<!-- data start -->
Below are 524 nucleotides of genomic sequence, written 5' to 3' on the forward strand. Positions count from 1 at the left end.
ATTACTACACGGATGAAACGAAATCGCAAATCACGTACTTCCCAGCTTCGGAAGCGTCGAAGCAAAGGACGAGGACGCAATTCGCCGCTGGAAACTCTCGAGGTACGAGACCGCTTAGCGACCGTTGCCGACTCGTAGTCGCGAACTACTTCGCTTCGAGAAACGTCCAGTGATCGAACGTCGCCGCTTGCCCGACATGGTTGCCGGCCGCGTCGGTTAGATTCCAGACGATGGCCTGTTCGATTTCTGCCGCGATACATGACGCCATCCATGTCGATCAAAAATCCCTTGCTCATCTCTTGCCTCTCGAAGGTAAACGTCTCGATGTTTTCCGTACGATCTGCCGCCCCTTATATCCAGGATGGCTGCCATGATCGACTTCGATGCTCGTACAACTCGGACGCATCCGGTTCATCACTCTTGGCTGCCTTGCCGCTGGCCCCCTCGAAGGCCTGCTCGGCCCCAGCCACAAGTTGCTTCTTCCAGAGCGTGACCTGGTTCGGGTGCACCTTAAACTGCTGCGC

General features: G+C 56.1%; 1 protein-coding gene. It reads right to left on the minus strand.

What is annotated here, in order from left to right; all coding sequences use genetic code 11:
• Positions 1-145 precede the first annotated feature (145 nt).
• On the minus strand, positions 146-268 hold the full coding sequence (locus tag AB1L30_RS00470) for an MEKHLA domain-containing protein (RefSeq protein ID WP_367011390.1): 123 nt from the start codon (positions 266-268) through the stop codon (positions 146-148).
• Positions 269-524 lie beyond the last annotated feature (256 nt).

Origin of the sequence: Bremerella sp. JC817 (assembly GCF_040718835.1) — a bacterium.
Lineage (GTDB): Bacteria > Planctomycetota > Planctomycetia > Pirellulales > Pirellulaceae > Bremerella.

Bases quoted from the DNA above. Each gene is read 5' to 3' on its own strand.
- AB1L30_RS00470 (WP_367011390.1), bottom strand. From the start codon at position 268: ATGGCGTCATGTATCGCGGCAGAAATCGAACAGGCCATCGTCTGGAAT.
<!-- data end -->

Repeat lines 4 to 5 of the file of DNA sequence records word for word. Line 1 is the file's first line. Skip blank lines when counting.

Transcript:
What is annotated here, in order from left to right; all coding sequences use genetic code 11:
• Positions 1-145 precede the first annotated feature (145 nt).